As a financial and business structure consultant at C2 Business Services, I help business owners construct a solid financial, legal, and insurance infrastructure for their companies.
Part of our company’s goal is to help business owners manage, and most importantly understand, how exactly they are covered by their insurance.
Clients often approach me with questions about their insurance coverage. They’re familiar with my name, Rob Peers, and I’d like to think clients trust my knowledge in insurance and business structure. One of the first questions clients ask me is “Is this covered?” “This” usually referring to some very specific circumstance. For instance, a client’s business may be located near a flood zone and they would like to know what would be covered under a typical business insurance contract.
One of the common things I find myself advising clients on is how to protect from gaps in insurance.
To begin to understand why insurance gaps exist, let’s look at it from an insurer’s perspective. Insurance exists so people can be reimbursed for their investments in case something goes wrong. However, insurance companies, like any company, need to remain profitable to stay in business. Thus, most insurance policies have strict definitions as to what liabilities are covered. The policyholder is protected only for liabilities described in their insurance policy.
To fill these gaps in coverage, policyholders may have the option to add specific clauses to insurance policies. These clauses, called endorsements or riders, describe additional situations in which the insurance company is obligated to reimburse for damages. A word of caution: some gaps may need to be filled by taking out additional policies or even by purchasing coverage from another insurer.
Every insurance policy is different, but the gaps associated with each type of policy tend to be predictable. For instance, commercial liability insurance policies do not normally include protection against claims made by consumers after the business is no longer functioning.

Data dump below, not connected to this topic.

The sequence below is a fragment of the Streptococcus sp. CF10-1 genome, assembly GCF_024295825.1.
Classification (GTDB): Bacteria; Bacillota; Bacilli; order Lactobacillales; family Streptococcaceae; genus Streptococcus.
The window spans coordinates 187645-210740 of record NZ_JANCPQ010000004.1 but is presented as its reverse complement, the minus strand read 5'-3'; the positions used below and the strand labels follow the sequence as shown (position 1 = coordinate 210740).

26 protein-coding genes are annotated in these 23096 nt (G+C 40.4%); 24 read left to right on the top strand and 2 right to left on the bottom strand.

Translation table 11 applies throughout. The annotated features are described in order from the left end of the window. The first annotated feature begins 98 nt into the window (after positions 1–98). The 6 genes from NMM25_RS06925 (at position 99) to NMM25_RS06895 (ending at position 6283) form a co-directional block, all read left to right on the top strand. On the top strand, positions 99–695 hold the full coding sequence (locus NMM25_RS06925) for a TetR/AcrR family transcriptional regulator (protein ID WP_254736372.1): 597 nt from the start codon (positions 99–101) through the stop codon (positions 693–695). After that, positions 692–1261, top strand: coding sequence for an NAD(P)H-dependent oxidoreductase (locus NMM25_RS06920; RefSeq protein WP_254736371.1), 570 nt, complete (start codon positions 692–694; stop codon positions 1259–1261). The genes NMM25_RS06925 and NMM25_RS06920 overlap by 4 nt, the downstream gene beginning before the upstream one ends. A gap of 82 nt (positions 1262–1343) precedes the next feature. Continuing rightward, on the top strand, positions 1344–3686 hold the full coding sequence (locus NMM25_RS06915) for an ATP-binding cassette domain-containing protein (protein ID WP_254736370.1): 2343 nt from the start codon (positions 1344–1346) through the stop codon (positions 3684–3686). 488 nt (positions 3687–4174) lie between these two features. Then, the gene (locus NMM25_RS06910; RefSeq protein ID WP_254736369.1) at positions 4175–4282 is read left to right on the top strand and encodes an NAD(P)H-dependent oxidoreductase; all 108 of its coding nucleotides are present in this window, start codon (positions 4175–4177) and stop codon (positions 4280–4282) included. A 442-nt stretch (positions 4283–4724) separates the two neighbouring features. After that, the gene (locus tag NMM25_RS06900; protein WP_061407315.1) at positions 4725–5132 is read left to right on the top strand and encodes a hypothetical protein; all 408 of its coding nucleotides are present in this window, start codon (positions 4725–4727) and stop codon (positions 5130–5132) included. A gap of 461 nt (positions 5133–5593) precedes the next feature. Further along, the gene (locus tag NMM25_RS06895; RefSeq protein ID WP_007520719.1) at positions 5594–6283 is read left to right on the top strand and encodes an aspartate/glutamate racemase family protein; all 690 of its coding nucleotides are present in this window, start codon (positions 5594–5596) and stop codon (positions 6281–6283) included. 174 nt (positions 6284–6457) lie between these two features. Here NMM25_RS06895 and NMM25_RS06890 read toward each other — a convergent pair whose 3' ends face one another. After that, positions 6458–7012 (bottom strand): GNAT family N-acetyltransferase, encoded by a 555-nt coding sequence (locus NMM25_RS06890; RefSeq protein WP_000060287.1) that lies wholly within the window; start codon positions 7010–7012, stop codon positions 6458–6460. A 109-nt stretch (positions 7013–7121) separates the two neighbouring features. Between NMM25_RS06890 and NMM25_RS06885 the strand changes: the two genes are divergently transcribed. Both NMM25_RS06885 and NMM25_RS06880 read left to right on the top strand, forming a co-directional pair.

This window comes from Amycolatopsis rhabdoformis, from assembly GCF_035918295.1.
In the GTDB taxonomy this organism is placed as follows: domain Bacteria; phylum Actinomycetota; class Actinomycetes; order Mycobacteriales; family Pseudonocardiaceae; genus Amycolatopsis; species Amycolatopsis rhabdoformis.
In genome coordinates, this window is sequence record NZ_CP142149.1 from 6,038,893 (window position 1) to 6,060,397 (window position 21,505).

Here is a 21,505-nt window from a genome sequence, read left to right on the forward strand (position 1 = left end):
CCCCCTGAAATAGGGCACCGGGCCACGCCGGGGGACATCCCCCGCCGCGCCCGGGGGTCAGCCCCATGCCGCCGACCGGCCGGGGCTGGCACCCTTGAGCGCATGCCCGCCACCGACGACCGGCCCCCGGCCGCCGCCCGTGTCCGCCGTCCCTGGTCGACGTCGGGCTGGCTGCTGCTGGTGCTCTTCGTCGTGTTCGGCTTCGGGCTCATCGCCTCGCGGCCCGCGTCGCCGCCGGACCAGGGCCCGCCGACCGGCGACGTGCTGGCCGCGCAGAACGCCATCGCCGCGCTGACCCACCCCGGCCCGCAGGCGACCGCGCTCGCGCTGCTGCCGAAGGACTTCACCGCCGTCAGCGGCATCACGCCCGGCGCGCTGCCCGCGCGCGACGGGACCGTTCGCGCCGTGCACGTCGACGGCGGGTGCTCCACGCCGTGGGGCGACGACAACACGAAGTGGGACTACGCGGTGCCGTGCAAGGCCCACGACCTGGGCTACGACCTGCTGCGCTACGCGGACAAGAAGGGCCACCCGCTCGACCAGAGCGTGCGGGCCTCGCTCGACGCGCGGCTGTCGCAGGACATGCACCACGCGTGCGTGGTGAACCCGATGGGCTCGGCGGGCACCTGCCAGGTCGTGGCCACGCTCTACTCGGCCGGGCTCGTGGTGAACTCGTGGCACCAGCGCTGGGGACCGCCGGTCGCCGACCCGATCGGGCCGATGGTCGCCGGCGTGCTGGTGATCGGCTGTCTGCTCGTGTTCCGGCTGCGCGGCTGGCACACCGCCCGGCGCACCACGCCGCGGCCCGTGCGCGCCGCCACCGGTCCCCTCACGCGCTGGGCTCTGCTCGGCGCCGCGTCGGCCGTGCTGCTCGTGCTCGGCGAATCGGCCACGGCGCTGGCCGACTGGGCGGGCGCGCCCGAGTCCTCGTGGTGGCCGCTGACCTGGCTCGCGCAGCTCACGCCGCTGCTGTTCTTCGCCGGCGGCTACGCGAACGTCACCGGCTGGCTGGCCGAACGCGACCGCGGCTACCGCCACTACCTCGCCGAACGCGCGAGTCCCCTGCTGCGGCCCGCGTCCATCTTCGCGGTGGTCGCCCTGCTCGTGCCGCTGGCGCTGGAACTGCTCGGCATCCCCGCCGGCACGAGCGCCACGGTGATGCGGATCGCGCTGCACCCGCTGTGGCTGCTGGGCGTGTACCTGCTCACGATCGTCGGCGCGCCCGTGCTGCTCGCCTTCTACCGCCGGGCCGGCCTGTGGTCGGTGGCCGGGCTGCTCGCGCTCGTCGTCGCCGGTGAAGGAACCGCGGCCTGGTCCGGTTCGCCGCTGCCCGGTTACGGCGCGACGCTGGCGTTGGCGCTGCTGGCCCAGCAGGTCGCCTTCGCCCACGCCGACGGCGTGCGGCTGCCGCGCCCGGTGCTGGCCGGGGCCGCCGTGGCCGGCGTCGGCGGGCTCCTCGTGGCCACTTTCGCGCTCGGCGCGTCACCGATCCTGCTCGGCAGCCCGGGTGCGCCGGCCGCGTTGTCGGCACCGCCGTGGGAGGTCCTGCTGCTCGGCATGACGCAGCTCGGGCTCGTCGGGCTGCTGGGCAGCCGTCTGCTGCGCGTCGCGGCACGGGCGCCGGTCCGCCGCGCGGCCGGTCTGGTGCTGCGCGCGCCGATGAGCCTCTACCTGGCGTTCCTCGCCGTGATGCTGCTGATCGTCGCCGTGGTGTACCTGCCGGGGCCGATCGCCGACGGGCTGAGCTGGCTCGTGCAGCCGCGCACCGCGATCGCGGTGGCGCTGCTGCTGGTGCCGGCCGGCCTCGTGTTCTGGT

To obtain this type of protection, the purchase of “tail coverage” may be needed. That’s a stipulation that protects against claims made against a business even after that business has closed.
When it comes to product insurance, gaps also present a problem for business owners. For instance, discontinued products are not covered in the majority of product insurance policies. Another category not covered by the typical product insurance policy are products “inherited” from another company after a merger. Policies typically apply only to products a company is producing at the time the contract was signed.
Disability insurance is also prone to coverage gaps. Take, for example, a situation where a surgeon loses the ability to perform surgery, but can still work as a waiter. If the surgeon had taken out a typical disability insurance policy, he may not be able to claim reimbursement, because he is still able to work – even though his new field, say being a waiter, pays much less than his former field. To protect clients from such an outcome, there are “own occupation” riders that reimburse policyholders in case they are unable to keep working in a specific field.
While navigating insurance coverage gaps and deciding what’s right, it should be kept in mind that additional coverage will always require an additional capital investment. Thus, it is paramount that you assess your business’s financial organization and compare it with your insurance needs before investing in any gap in coverage.
Finally, while the concept of insurance gaps may seem intimidating, knowing that they exist is better than assuming that you are covered in all situations. You can protect yourself from catastrophic risks by carefully reviewing insurance contracts, either on your own or with the help of a trusted consultant.